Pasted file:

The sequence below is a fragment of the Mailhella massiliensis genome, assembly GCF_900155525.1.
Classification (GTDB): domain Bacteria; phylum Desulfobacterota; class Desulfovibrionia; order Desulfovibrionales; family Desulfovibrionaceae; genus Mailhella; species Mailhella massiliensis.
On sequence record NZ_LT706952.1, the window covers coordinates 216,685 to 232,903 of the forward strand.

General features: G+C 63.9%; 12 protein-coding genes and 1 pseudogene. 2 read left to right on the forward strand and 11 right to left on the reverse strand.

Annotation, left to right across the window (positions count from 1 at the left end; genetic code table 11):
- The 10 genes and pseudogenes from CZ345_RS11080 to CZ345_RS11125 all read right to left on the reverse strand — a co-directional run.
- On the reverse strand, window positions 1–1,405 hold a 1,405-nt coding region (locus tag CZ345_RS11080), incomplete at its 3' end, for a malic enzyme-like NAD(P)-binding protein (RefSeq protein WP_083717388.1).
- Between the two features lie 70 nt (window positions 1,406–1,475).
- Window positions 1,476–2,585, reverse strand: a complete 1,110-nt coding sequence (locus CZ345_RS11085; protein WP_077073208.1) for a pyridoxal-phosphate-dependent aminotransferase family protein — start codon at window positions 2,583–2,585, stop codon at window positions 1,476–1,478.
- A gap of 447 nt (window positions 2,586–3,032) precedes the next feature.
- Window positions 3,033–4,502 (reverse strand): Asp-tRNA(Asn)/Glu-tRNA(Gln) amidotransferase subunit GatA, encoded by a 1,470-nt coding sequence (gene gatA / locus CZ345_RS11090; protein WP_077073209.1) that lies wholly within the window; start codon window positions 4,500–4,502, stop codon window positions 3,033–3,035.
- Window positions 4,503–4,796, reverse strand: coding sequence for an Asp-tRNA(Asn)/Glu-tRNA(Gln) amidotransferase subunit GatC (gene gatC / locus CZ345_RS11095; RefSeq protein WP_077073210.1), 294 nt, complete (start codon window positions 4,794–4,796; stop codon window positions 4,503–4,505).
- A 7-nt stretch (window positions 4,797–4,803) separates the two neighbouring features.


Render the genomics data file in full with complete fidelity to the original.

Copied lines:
The sequence below is a fragment of the Mailhella massiliensis genome, assembly GCF_900155525.1.
Classification (GTDB): domain Bacteria; phylum Desulfobacterota; class Desulfovibrionia; order Desulfovibrionales; family Desulfovibrionaceae; genus Mailhella; species Mailhella massiliensis.
On sequence record NZ_LT706952.1, the window covers coordinates 216,685 to 232,903 of the forward strand.

General features: G+C 63.9%; 12 protein-coding genes and 1 pseudogene. 2 read left to right on the forward strand and 11 right to left on the reverse strand.

Annotation, left to right across the window (positions count from 1 at the left end; genetic code table 11):
- The 10 genes and pseudogenes from CZ345_RS11080 to CZ345_RS11125 all read right to left on the reverse strand — a co-directional run.
- On the reverse strand, window positions 1–1,405 hold a 1,405-nt coding region (locus tag CZ345_RS11080), incomplete at its 3' end, for a malic enzyme-like NAD(P)-binding protein (RefSeq protein WP_083717388.1).
- Between the two features lie 70 nt (window positions 1,406–1,475).
- Window positions 1,476–2,585, reverse strand: a complete 1,110-nt coding sequence (locus CZ345_RS11085; protein WP_077073208.1) for a pyridoxal-phosphate-dependent aminotransferase family protein — start codon at window positions 2,583–2,585, stop codon at window positions 1,476–1,478.
- A gap of 447 nt (window positions 2,586–3,032) precedes the next feature.
- Window positions 3,033–4,502 (reverse strand): Asp-tRNA(Asn)/Glu-tRNA(Gln) amidotransferase subunit GatA, encoded by a 1,470-nt coding sequence (gene gatA / locus CZ345_RS11090; protein WP_077073209.1) that lies wholly within the window; start codon window positions 4,500–4,502, stop codon window positions 3,033–3,035.
- Window positions 4,503–4,796, reverse strand: coding sequence for an Asp-tRNA(Asn)/Glu-tRNA(Gln) amidotransferase subunit GatC (gene gatC / locus CZ345_RS11095; RefSeq protein WP_077073210.1), 294 nt, complete (start codon window positions 4,794–4,796; stop codon window positions 4,503–4,505).
- A 7-nt stretch (window positions 4,797–4,803) separates the two neighbouring features.